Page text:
I suggest storing earrings, rings, cufflinks, pins, and bracelets in plastic containers with attached covers and divided sections.  They come in a variety of sizes, they're sturdy, inexpensive, and readily available at craft stores such as JoAnn's and Michael's.  These containers can easily be stacked in a drawer or on a shelf.  For larger items, choose containers with customizable sections.  Buy the least expensive container to meet your needs. 

If you have a jewelry box, decide if it's functional for your current jewelry.  I have an old bulky wooden one that lives on the shelf in my closet.  It's not on display anymore, but it's useful for storing the pieces I wear less frequently.  I have a few small decorative boxes (with covers!) that I love, that I display on the dresser which hold the bracelets and rings I wear regularly.  My earrings are in a sectioned plastic box in the closet and my necklaces live in a shallow drawer in my office cabinet.  

Paring Down and Organizing

Pare down to a realistic amount.  Ask yourself, "how many pairs of earrings do I have?"  If you wore a different pair each day, how many days could you go without repeating a pair of earrings?  Is that just the right amount or way too many?  Can you pare down some more?  Choose the spaces and containers for your items, then stick to keeping only what will fit into them.  By giving yourself physical boundaries you'll be more likely to maintain a manageable amount.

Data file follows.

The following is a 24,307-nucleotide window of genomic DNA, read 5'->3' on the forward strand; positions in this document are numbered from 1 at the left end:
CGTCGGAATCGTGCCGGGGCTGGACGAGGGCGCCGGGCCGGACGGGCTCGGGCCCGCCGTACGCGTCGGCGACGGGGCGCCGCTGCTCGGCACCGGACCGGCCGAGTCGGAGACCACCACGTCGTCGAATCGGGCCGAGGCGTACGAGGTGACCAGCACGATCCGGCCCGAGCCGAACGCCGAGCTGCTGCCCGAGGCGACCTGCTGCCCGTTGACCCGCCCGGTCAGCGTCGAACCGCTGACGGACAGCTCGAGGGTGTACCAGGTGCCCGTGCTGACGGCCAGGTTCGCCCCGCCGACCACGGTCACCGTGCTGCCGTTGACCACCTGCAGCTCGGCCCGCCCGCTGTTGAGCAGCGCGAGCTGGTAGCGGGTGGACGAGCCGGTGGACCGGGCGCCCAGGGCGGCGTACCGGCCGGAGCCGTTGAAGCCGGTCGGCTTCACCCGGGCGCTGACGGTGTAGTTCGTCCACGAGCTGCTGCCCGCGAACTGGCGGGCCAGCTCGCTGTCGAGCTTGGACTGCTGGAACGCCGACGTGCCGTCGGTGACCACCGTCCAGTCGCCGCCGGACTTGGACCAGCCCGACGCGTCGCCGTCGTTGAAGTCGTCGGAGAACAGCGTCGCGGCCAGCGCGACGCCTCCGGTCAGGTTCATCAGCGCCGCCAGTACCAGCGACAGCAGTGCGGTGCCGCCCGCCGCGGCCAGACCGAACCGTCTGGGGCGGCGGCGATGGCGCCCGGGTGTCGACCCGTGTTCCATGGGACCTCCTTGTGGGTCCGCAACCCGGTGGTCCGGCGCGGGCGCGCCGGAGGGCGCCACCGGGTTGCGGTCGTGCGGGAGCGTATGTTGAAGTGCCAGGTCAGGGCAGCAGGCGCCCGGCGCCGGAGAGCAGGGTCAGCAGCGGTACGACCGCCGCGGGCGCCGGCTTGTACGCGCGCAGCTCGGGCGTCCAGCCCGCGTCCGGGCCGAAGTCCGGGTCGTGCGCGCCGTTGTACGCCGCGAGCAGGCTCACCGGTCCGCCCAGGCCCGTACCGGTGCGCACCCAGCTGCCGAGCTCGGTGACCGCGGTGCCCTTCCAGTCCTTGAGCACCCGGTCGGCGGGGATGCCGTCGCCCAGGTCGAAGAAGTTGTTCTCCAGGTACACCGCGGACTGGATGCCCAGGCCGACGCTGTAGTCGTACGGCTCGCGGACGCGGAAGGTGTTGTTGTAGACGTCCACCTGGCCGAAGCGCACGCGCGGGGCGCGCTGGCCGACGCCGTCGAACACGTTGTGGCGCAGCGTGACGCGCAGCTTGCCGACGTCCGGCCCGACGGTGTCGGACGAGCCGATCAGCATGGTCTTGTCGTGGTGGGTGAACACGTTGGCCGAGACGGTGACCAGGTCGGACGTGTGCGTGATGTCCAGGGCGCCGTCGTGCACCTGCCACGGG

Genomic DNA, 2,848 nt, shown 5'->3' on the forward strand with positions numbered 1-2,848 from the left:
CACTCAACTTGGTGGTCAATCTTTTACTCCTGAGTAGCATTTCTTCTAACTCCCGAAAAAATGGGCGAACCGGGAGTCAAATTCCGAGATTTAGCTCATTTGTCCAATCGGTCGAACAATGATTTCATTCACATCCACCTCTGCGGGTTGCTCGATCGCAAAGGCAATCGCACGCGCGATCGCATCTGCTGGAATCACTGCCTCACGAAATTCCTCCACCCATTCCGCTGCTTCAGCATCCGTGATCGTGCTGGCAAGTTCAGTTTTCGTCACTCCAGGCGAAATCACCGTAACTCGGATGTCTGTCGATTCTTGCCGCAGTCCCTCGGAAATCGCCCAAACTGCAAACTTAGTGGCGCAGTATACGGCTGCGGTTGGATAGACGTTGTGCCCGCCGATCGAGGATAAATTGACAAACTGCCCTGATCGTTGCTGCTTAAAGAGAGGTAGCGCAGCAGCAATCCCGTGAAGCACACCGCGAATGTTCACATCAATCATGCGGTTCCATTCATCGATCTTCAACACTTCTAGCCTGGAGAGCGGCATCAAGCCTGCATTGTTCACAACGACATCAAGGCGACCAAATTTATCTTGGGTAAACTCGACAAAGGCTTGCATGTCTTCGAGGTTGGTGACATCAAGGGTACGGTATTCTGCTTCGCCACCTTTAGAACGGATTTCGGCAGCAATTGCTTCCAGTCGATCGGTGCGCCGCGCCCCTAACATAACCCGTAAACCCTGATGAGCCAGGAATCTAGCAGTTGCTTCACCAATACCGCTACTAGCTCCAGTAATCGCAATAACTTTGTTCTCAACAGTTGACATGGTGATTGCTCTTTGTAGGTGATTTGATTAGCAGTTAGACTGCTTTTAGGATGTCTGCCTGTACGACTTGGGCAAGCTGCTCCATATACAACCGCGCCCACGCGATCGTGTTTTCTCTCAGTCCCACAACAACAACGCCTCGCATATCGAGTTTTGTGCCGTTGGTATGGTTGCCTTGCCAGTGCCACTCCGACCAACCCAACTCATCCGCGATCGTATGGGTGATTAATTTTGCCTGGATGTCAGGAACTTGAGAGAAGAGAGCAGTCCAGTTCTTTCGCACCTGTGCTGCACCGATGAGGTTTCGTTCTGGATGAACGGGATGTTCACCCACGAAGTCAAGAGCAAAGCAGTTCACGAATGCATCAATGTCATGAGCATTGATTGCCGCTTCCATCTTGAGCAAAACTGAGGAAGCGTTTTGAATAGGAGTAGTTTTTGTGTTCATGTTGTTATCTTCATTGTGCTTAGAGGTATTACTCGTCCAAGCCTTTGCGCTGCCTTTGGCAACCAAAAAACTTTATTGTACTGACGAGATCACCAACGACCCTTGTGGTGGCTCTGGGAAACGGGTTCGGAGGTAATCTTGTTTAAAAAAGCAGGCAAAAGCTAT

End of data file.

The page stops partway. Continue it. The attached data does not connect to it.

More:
Arrange your jewelry by color, style, metal, or any other way that makes sense to you.  My client had kept her necklaces and matching earring sets together in a separate location until she realized she would wear the earrings more if they lived with her other earrings!  You can also arrange your jewelry by season.  If there are pieces you only wear in warm weather, pack them away with your summer clothes.

If you have jewelry that tarnishes, keep it away from moisture.  Check out the 3M Anti-tarnish Tabs available from or  They are one inch square pieces of treated paper.  Put a few pieces of polished jewelry in a zip-top bag with an anti-tarnish tab to keep it shiny.  I put one tab in each compartment in my earring box and they seem to be working just fine.

Keep what you need for the current chapter of your life - for your real life, not your fantasy life! 

The person is not the thing and the thing is not the person.  Getting rid of items given to you by someone else doesn't negate your relationship with them. 

This is your life to live - choose accordingly.  Keep what you love and let the rest go.